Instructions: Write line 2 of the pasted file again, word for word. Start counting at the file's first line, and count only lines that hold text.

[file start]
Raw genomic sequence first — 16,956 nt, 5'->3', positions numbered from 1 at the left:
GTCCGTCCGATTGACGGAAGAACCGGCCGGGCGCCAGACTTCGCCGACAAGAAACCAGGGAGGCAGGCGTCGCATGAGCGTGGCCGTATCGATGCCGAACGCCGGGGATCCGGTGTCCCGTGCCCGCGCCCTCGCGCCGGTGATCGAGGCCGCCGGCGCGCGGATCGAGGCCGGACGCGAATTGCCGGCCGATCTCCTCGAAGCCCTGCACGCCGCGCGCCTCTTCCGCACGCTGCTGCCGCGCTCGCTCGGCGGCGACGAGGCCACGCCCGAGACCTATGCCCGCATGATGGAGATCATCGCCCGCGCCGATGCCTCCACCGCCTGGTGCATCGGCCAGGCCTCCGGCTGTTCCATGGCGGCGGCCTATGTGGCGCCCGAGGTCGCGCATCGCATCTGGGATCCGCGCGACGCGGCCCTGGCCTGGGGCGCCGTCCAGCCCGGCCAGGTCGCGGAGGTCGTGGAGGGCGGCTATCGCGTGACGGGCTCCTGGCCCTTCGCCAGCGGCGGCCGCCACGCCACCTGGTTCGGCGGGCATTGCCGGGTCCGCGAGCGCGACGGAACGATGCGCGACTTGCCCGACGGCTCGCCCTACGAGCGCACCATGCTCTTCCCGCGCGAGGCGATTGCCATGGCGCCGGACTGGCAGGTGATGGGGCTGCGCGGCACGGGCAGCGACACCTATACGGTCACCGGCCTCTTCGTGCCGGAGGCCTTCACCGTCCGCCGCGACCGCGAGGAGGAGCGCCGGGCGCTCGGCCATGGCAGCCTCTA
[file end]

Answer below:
GTCCGTCCGATTGACGGAAGAACCGGCCGGGCGCCAGACTTCGCCGACAAGAAACCAGGGAGGCAGGCGTCGCATGAGCGTGGCCGTATCGATGCCGAACGCCGGGGATCCGGTGTCCCGTGCCCGCGCCCTCGCGCCGGTGATCGAGGCCGCCGGCGCGCGGATCGAGGCCGGACGCGAATTGCCGGCCGATCTCCTCGAAGCCCTGCACGCCGCGCGCCTCTTCCGCACGCTGCTGCCGCGCTCGCTCGGCGGCGACGAGGCCACGCCCGAGACCTATGCCCGCATGATGGAGATCATCGCCCGCGCCGATGCCTCCACCGCCTGGTGCATCGGCCAGGCCTCCGGCTGTTCCATGGCGGCGGCCTATGTGGCGCCCGAGGTCGCGCATCGCATCTGGGATCCGCGCGACGCGGCCCTGGCCTGGGGCGCCGTCCAGCCCGGCCAGGTCGCGGAGGTCGTGGAGGGCGGCTATCGCGTGACGGGCTCCTGGCCCTTCGCCAGCGGCGGCCGCCACGCCACCTGGTTCGGCGGGCATTGCCGGGTCCGCGAGCGCGACGGAACGATGCGCGACTTGCCCGACGGCTCGCCCTACGAGCGCACCATGCTCTTCCCGCGCGAGGCGATTGCCATGGCGCCGGACTGGCAGGTGATGGGGCTGCGCGGCACGGGCAGCGACACCTATACGGTCACCGGCCTCTTCGTGCCGGAGGCCTTCACCGTCCGCCGCGACCGCGAGGAGGAGCGCCGGGCGCTCGGCCATGGCAGCCTCTA